On October 6, 1978, a Hukumnama bearing the seal of Sri Akal Takhat (by the Jathedar of Sri Akal Takhat, Amritsar) was issued, calling upon GurSikhs all over the world to socially boycott these fake "Nirankaris" and not allow their faith and creed to grow or flourish in the society. This Hukumnama was prepared by a committee comprising of the following:

Giani Gurdit Singh
Giani Lal Singh
Giani Partap Singh
Giani Sadhu Singh Bhaura
Sardar Kapur Singh
Sardar Parkash Singh
Sardar Satbir Singh

Through this Hukumnama, all GurSikhs were asked to stop "roti beti di sanjh", food and marital relations, with the fake nirankaris. Gurbachan Singh was subsequently killed by the GurSikhs on Apr. 24, 1980. However, the repercussion of the initial event continue to persist.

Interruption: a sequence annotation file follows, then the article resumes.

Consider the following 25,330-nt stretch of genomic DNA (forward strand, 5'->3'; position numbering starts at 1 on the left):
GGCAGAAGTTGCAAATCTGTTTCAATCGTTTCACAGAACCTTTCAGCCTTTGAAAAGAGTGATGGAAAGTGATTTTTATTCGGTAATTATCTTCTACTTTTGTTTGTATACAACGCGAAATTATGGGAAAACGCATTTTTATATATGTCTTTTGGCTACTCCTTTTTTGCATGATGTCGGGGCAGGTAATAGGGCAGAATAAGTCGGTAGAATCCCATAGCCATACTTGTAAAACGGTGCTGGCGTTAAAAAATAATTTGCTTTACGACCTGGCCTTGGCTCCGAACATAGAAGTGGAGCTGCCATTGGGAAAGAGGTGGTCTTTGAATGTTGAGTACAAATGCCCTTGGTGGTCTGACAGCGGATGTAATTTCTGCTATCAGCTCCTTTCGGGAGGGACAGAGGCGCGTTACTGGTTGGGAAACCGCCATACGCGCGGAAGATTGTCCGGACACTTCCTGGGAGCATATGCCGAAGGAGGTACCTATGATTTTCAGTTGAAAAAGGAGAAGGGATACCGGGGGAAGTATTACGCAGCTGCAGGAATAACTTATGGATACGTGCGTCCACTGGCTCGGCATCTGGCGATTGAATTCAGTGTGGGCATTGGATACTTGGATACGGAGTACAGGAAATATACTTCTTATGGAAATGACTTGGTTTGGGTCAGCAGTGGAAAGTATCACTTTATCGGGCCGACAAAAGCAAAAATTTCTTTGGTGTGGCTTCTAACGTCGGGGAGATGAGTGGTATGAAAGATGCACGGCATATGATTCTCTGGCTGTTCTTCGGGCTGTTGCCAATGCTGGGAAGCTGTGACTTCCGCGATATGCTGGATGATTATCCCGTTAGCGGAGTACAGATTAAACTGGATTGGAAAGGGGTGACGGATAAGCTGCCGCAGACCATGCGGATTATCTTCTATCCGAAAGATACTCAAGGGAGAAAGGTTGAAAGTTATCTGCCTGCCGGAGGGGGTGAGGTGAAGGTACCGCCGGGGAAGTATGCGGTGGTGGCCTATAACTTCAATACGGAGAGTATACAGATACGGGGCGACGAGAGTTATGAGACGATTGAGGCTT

-Ref. The Illustrated History of the Sikhs (1947-78), by Gur Rattan Pal Singh.
THE SIKHS' STRUGGLE FOR SOVEREIGNTY, An Historical Perspective by Dr. Harjinder Singh Dilgeer and Dr. Awatar Singh Sekhon. Edited By: A.T. Kerr Page 110-119.

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The etymology of the term 'gurdwara' is from the words 'Gur (ਗੁਰ)' (a reference to the Sikh Gurus) and 'Dwara (ਦੁਆਰਾ)' (gateway in Gurmukhi), together meaning 'the gateway through which the Guru could be reached'. Thereafter, all Sikh places of worship came to be known as gurdwaras.